“Place of the Jews, who are also [called] God-fearers,” reads this second-century A.D. Greek inscription from Miletus in Asia Minor.

The inscription, found in the city’s Roman theater, provides evidence, says Louis Feldman, that before the third century A.D. the term “God-fearers” (theosebeis) was not limited to gentile “sympathizers” with Judaism—“semi-proselytes” who stopped short of formal conversion—but also referred to full converts to Judaism and to natural-born Jews.

Nevertheless, both literary and epigraphic evidence suggests that such a group of “semi-Jews”—by whatever name—did exist during the Hellenistic and Roman periods (323 B.C.–300 A. D.), asserts the author.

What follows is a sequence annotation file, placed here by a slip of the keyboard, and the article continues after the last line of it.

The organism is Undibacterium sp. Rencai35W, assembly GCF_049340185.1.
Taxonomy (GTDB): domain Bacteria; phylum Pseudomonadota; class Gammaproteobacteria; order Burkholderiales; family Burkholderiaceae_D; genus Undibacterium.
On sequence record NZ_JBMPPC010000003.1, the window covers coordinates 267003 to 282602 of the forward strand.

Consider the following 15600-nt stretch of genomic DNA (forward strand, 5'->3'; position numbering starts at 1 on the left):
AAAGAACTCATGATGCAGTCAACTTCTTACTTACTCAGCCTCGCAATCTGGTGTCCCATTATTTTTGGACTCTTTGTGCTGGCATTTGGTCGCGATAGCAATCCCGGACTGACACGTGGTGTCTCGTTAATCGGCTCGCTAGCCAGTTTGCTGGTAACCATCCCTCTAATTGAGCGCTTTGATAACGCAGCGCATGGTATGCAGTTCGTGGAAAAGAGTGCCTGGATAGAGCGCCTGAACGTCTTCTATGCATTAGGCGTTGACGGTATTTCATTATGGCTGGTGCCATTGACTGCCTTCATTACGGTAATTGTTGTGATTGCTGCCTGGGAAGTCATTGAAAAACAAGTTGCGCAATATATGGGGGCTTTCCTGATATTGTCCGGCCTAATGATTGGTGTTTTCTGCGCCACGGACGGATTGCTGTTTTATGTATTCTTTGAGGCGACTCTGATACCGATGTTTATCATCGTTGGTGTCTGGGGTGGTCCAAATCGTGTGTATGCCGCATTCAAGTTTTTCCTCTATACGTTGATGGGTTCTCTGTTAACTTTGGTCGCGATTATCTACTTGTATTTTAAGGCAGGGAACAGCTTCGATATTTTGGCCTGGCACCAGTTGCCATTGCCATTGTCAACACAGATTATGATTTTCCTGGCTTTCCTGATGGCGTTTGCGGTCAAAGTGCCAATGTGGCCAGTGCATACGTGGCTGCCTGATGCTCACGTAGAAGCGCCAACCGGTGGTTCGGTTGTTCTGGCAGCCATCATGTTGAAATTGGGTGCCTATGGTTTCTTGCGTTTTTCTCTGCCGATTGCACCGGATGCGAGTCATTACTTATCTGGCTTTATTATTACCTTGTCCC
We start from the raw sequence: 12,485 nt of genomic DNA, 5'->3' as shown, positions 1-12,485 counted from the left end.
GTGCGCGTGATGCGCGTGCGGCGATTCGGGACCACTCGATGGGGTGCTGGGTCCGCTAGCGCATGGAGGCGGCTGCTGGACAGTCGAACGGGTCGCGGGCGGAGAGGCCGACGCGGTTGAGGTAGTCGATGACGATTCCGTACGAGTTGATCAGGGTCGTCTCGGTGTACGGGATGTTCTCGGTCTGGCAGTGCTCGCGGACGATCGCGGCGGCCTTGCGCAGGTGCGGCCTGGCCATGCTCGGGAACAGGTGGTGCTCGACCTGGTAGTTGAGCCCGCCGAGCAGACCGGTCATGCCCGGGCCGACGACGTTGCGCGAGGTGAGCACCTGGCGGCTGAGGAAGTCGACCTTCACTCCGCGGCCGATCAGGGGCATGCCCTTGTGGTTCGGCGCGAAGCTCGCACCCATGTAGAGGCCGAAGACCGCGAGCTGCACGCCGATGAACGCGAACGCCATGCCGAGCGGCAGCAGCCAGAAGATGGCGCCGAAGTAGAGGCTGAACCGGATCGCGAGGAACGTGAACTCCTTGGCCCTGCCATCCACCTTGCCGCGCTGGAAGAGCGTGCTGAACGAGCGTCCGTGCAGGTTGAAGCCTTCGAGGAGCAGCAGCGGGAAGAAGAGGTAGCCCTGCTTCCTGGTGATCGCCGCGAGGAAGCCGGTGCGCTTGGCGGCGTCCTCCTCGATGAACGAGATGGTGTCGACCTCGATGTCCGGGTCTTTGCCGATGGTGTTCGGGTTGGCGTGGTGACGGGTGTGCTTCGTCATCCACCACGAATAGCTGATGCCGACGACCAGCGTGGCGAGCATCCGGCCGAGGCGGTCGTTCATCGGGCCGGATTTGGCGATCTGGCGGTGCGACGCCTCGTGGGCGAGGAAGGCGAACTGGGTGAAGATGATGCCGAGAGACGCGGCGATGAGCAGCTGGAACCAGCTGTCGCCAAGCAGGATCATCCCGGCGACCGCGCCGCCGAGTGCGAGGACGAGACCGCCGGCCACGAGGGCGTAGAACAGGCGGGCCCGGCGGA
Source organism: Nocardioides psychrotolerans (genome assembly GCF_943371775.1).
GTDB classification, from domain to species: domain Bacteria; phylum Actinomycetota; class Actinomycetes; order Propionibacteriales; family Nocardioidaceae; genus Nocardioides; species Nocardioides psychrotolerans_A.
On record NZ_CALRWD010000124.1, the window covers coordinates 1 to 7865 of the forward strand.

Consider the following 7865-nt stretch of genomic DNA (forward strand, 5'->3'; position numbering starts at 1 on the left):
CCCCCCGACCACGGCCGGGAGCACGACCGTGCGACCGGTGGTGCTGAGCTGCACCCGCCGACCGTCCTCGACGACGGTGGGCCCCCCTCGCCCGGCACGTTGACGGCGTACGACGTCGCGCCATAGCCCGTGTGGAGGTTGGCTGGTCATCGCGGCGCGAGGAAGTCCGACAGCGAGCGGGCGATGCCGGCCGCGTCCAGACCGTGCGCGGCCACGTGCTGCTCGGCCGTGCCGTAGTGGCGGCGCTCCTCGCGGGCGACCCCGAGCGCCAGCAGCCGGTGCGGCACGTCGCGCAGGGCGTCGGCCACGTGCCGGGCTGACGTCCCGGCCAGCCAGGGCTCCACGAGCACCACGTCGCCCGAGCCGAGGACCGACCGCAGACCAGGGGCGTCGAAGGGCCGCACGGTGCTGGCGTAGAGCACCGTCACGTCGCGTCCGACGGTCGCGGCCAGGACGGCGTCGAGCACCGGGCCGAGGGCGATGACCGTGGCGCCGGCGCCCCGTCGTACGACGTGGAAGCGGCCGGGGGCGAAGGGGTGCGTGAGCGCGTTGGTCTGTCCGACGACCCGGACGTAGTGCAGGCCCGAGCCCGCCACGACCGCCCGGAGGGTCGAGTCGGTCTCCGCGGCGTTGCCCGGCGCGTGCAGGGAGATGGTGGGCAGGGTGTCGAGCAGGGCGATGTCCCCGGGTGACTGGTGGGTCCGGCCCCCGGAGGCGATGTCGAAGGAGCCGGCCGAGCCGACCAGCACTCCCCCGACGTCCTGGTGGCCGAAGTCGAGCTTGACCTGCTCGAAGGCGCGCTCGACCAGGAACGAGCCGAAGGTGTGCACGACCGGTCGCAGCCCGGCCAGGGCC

By the third century A.D., theosebeis was used as a term for “God-fearers,” asserts the author. Judaism may have exerted a powerful attraction on the inhabitants of the early Roman empire. One scholar estimates that by the middle of the first century A.D., the world Jewish population stood at eight million and that one out of every ten inhabitants of the Roman empire was a Jew.